By Angel Lizardi |Staff Writer|
The federal government shut down, leaving many federal employees without work until the Republican and Democratic representatives can reach an agreement on a short-term budget.
According to the Wall Street Journal, “More than 800,000 government workers will go without pay.”
According to NPR, departments that would be affected include, the Environmental Protection Agency (EPA), NASA, which would have to furlough 97 percent of its workforce, rendering the Mars Rover Curiosity, unattended, and the Supplemental Nutrition Program for Women, Infants, and Children (WIC) would lose all of its funding as well.
All national parks and monuments had to shut its door to tourists for the first time in 17 years.
Services like the Post Office, The Federal Reserve, all active military personnel will still be on duty, and unemployment will also continue to be disbursed.
The Federal Courts will still remain open.
Social Security, Medicaid and Medicare will still be distributed as well.
Historical monuments, like the Statue of Liberty, and the Library of Congress had to bar its entrances to visitors on Tuesday, Oct. 1.
Of course, with these services shutting down, the government will risk losing plenty of money.
According to NBC News, the possible price tag for the amont that may be lost is, “$12.5 million an hour, or $1.6 billion a week.”
This isn’t the first time that the United States has put itself in this position.
Former President Bill Clinton and the Republicans failed to agree on a budget which resulted in a government shutdown that lasted two weeks back in 1996.
The shutdown, which came into effect Oct. 1, is a result of the Republican party wanting to delay the budget to attempt to make changes to the Affordable Care Act (ACA), better known as “Obamacare.”
Obamacare, which became a law in 2010 drew eerie from the House and two weeks ago passed a law that claimed it will shutdown the government if it did not defund the Affordable Care Act.
“What we’re trying to do is keep the lights on,” said Rep. Hal Rogers (R-KY).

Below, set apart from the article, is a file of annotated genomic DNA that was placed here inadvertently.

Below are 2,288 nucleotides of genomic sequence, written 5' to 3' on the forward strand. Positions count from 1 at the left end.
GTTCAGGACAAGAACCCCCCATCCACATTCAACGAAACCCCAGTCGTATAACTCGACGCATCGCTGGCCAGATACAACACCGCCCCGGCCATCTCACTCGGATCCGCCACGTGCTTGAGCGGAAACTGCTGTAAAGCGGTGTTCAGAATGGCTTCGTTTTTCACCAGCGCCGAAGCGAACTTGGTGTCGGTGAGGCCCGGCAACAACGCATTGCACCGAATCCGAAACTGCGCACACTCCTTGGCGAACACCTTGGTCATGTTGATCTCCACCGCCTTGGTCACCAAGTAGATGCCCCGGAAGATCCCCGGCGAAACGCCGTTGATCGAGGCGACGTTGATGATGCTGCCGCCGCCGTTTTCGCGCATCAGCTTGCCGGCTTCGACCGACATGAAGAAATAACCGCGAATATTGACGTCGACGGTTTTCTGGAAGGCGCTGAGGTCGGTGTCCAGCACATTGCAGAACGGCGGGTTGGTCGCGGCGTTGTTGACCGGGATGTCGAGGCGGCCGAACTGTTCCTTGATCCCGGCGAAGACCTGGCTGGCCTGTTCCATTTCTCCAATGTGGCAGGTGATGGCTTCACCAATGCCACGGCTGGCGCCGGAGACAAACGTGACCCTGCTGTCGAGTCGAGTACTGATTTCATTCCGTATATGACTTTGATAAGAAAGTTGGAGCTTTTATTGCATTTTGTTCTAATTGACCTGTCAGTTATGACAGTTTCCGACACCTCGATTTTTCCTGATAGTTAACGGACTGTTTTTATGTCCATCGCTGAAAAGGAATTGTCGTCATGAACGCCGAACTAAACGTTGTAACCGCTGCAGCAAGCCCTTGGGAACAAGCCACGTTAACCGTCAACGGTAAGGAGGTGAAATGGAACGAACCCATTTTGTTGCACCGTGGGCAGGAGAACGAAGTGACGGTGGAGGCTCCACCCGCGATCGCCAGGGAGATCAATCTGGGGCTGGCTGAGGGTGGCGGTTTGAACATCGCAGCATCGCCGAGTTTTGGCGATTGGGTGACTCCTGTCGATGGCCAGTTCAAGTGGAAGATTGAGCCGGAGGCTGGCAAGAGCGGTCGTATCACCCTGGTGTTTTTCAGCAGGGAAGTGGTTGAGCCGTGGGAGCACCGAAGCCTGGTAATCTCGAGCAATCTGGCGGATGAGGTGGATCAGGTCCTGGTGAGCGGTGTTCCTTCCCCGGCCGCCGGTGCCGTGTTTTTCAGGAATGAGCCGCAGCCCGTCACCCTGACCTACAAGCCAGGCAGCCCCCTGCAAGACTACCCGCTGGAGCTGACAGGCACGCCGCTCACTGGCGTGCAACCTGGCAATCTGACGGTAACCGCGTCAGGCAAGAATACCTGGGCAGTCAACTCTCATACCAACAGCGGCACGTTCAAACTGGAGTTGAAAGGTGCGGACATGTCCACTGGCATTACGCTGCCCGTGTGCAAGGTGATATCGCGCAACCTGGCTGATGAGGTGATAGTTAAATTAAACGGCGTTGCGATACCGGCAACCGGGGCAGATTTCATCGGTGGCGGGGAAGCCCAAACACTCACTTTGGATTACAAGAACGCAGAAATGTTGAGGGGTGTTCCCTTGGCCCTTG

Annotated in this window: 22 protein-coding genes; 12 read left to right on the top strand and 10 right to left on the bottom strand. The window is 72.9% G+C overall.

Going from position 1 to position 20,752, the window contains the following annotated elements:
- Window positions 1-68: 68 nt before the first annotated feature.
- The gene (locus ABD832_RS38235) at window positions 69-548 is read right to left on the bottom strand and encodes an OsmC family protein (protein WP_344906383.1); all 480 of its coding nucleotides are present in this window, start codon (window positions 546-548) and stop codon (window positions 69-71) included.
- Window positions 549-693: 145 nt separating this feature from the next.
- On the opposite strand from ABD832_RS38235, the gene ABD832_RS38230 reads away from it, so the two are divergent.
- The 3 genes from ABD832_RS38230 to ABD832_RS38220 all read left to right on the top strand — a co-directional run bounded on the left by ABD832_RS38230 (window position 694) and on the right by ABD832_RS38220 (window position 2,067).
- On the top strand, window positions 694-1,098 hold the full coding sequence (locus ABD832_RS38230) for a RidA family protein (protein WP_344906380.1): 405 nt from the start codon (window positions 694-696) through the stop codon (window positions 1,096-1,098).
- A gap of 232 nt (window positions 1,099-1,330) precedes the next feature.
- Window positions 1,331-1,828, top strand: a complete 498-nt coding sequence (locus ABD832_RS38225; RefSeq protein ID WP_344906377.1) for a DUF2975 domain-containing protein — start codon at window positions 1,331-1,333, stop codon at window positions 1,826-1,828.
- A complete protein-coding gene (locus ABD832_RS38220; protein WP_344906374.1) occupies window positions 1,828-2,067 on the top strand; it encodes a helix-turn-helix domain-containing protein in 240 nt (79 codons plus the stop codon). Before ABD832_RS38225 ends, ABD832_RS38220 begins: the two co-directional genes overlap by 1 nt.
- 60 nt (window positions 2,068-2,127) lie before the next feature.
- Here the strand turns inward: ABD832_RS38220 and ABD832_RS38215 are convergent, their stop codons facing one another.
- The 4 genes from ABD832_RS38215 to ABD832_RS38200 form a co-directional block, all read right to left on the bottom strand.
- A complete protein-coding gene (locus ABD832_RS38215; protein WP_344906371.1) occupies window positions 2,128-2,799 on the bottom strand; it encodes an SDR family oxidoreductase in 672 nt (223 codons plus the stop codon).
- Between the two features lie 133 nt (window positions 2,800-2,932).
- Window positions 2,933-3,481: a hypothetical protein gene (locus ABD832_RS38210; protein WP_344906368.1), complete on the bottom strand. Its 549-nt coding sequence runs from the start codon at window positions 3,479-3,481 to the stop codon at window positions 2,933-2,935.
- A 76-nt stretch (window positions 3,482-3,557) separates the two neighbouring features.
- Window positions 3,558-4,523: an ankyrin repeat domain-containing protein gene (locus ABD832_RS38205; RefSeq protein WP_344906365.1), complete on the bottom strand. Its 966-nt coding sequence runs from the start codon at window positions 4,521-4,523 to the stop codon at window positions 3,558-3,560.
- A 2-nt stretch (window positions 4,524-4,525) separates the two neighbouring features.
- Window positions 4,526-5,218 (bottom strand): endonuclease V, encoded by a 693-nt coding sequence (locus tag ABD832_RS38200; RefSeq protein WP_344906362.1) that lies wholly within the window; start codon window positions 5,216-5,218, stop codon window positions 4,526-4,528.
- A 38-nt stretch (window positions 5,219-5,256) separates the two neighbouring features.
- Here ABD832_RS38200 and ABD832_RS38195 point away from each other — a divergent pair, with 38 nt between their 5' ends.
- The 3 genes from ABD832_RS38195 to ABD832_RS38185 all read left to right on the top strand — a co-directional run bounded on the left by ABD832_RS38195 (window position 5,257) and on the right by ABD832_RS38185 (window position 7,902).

The Republican consensus is that the ACA will hurt more middle class citizens than help, therefore they proposed a stopgap bill to prevent any further action on the ACA.
President Obama remained strong on his stance on the ACA and said that the shutdown was “completely preventable” and, “that this shutdown is a result of an ideological crusade to deny affordable healthcare to millions of Americans.”
With both sides adamantly standing behind their beliefs, public perception of how the government has handled the situation was not hard to find.
According to surveys conducted by CNN, ORC, and Quinnipiac University, both political parties are being perceived negatively, with the Republican party receiving much of the criticism.
One of the reasons that the Republicans are being negatively perceived is that people feel like it was a bit of an extreme idea to shutdown the government over the ACA.
Student Julia Mautolinis feels that the media will try to show both sides of the story.
“I feel like they are trying to paint Obama and ACA in a negative light, but the ACA is already a law and the House cannot do anything to change that anymore,” she said.
Apathy is another emotion voiced by students.
Student Mikeal Erwin said, “The public relations is going to look so bad for the republicans, but at the end of the day, the government is going to get funded.”